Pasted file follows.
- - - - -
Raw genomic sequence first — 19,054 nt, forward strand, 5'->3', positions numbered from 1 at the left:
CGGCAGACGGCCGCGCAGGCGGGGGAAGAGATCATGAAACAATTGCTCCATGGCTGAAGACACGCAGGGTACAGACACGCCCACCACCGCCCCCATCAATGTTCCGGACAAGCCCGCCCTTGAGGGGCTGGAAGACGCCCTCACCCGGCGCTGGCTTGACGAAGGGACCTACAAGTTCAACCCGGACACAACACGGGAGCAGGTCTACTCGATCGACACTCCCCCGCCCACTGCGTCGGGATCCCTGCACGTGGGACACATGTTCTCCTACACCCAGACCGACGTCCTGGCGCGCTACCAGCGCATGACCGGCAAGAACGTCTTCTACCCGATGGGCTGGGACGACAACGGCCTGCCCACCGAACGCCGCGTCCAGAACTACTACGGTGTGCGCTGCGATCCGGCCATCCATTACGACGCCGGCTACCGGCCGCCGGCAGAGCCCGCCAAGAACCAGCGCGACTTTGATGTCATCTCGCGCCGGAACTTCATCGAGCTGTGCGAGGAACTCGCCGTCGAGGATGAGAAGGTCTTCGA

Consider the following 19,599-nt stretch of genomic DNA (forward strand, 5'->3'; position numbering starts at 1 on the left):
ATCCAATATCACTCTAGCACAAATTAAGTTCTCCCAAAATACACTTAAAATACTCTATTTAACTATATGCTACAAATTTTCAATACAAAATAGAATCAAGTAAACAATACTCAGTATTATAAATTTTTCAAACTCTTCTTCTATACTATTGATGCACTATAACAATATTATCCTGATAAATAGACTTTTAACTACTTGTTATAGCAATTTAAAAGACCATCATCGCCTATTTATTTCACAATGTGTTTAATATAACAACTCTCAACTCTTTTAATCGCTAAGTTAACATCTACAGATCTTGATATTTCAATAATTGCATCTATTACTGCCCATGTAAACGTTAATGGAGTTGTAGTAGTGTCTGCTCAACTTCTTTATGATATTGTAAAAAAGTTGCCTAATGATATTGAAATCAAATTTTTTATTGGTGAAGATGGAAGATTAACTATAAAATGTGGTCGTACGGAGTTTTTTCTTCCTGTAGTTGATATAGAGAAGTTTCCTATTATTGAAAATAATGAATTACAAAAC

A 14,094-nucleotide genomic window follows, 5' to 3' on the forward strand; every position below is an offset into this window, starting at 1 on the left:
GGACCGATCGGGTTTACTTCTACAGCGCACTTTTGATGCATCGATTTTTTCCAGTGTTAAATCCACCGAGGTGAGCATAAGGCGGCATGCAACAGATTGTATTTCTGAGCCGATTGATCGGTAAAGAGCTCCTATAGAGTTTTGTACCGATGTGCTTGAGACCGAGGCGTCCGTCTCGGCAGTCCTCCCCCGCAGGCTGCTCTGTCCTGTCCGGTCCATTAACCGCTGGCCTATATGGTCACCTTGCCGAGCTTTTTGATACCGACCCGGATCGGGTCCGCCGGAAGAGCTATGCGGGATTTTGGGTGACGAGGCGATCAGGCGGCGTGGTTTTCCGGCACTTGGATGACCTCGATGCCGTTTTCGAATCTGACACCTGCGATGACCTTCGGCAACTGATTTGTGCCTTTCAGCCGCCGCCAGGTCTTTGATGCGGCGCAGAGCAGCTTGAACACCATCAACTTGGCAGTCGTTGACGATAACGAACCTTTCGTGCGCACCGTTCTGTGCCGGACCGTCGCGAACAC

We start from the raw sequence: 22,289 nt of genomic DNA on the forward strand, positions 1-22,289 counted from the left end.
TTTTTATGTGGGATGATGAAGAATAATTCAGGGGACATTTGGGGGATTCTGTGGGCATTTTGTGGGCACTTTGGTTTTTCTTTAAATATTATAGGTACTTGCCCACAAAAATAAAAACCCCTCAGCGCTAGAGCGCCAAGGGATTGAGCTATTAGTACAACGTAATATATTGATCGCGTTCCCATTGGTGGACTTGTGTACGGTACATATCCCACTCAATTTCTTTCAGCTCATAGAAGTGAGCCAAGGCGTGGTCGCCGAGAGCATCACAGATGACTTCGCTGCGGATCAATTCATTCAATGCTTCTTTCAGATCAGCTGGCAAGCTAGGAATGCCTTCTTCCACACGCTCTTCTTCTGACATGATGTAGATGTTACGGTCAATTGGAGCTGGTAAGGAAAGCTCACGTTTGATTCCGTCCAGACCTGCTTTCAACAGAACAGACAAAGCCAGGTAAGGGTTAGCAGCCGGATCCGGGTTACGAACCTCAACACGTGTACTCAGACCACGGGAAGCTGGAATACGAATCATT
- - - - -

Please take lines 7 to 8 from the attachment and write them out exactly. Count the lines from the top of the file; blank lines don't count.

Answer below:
We start from the raw sequence: 22,289 nt of genomic DNA on the forward strand, positions 1-22,289 counted from the left end.
TTTTTATGTGGGATGATGAAGAATAATTCAGGGGACATTTGGGGGATTCTGTGGGCATTTTGTGGGCACTTTGGTTTTTCTTTAAATATTATAGGTACTTGCCCACAAAAATAAAAACCCCTCAGCGCTAGAGCGCCAAGGGATTGAGCTATTAGTACAACGTAATATATTGATCGCGTTCCCATTGGTGGACTTGTGTACGGTACATATCCCACTCAATTTCTTTCAGCTCATAGAAGTGAGCCAAGGCGTGGTCGCCGAGAGCATCACAGATGACTTCGCTGCGGATCAATTCATTCAATGCTTCTTTCAGATCAGCTGGCAAGCTAGGAATGCCTTCTTCCACACGCTCTTCTTCTGACATGATGTAGATGTTACGGTCAATTGGAGCTGGTAAGGAAAGCTCACGTTTGATTCCGTCCAGACCTGCTTTCAACAGAACAGACAAAGCCAGGTAAGGGTTAGCAGCCGGATCCGGGTTACGAACCTCAACACGTGTACTCAGACCACGGGAAGCTGGAATACGAATCATT